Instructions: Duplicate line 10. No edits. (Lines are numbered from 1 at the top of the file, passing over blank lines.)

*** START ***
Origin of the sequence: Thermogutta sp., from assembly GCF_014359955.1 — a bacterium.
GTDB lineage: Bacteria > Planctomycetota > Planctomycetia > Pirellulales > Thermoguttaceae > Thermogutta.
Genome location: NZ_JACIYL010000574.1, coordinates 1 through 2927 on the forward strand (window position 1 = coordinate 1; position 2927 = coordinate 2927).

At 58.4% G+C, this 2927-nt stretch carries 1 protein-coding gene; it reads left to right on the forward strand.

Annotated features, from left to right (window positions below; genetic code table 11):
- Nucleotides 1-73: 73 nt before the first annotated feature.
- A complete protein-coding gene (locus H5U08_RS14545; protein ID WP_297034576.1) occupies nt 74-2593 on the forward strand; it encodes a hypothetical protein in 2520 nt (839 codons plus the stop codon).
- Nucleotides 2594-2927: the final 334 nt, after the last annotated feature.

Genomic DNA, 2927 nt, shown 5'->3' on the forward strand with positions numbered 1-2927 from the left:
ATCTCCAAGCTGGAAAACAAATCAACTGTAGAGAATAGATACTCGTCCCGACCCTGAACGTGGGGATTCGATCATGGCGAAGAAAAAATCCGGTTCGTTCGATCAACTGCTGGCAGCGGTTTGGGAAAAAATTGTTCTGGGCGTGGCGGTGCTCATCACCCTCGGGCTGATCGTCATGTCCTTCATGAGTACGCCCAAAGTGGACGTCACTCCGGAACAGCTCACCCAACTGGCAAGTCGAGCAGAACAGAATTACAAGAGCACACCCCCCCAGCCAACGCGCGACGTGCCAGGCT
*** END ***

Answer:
ATCTCCAAGCTGGAAAACAAATCAACTGTAGAGAATAGATACTCGTCCCGACCCTGAACGTGGGGATTCGATCATGGCGAAGAAAAAATCCGGTTCGTTCGATCAACTGCTGGCAGCGGTTTGGGAAAAAATTGTTCTGGGCGTGGCGGTGCTCATCACCCTCGGGCTGATCGTCATGTCCTTCATGAGTACGCCCAAAGTGGACGTCACTCCGGAACAGCTCACCCAACTGGCAAGTCGAGCAGAACAGAATTACAAGAGCACACCCCCCCAGCCAACGCGCGACGTGCCAGGCT